Avoiding counterfeit dental products in your practice

There’s no denying that the internet is the most convenient way to purchase from a company you already know, but when you are purchasing from a new supplier it is important to be able to ensure they are genuine. A relatively new risk to dental professionals, you may not be aware that counterfeiting is currently worth £10 billion annually in the UK, and that no brand is safe from such copycat activities.

Counterfeiters use numerous online outlets such as search engines, marketplaces and auction sites to sell their goods. They have been known to resort to strategies such as providing fake reviews and labels such as ‘EU-approved’ to trick shoppers into believing they are genuine. Many counterfeit retailers also use social networks to promote their so-called genuine goods. This is something that is difficult to stamp out as once authorities shut down a page, it is very easy for counterfeiters to immediately set up a new one. Some will even take on the name of a reputable company, creating web pages that look uncannily similar to the real thing.

Despite the dangerous reality of counterfeit medicines and medical devices, the pharmaceutical and dentistry industries are no exception to these rogue traders. Experts estimate that up to 15% of the world’s medicines could be fake.

As a dental professional, you need to be aware of these risks when shopping online, so that you can protect yourself and your patients. Within the last year, the Medicines and Healthcare Products Regulatory Agency (MHRA) has been prompted to issue numerous warnings following revelations of dangerous fakes making their way into the dental practice, advising healthcare professionals to take extra care when shopping for goods.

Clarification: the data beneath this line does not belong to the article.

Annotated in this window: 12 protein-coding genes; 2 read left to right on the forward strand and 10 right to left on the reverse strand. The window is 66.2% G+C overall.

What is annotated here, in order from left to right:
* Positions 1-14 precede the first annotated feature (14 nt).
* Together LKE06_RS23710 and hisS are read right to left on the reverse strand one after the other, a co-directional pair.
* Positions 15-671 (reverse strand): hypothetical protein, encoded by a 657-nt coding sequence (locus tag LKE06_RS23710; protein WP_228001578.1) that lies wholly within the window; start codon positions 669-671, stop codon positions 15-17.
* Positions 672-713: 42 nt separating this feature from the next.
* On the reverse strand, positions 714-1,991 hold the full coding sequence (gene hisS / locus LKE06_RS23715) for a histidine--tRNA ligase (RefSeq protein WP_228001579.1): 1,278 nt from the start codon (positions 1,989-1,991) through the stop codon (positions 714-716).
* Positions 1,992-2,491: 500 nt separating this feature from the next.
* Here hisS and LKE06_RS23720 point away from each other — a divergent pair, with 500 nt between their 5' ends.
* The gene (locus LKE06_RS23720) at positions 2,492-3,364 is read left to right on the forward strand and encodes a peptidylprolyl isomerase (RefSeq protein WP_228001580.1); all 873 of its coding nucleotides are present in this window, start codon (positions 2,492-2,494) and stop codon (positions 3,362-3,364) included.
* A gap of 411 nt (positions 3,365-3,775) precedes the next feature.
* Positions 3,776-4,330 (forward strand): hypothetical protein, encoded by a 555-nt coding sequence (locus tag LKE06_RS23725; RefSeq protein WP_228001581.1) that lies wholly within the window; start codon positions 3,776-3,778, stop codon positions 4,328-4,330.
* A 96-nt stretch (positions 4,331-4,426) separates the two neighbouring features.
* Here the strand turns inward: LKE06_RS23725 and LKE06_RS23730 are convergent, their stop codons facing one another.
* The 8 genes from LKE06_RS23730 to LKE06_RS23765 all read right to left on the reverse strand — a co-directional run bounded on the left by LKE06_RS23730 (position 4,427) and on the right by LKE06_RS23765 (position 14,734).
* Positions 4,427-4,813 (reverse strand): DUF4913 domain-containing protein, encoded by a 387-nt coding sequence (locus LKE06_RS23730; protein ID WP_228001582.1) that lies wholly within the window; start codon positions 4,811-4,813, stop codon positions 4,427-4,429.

One shocking story tells of how a counterfeit bur shattered while being used on a patient. Luckily, nobody was harmed but imagine the turmoil if that happened in your surgery? These incidences have involved all types of dental equipment including curing lights, composites and cleaning tools – it’s no exaggeration to say that nothing is safe!

To avoid the risks, dental professionals are advised to only buy dental devices from a manufacturer or supplier they can confirm is legitimate, to only use devices that have a CE mark and to protect others by reporting suspected counterfeit medicines or dental devices to the MHRA as soon as possible.

Barry Cockcroft, chief dental officer at the Department of Health, says: ‘It is vital when purchasing any equipment related to the provision of services that dentists ensure that it is fit for purpose.’

 

BDIA Dental Showcase

The British Dental Industry Association (BDIA, formerly BDTA) is committed to helping dental professionals to be able to purchase only safe, genuine goods from reputable sellers. From the 9-11 October, BDIA Dental Showcase will transform Excel London into the ultimate purchasing platform for all your professional needs.

With more than 300 exhibitors and as the UK’s flagship dental event, BDIA Dental Showcase provides you and your whole team the chance to buy all the products, equipment and software you need for the year ahead, conveniently under one roof.

Thanks to live demonstrations and hands-on interaction with products before you commit to buy, it is the ideal opportunity to see the latest from your current suppliers and to discover new ones, on a face-to-face basis.

Many exhibitors also offer discounts and special offers, exclusively to BDIA Dental Showcase delegates. All this plus the opportunity to catch up with societies, attend engaging lectures and network with colleagues.

Visit www.dentalshowcase.com to register now for your free ticket.

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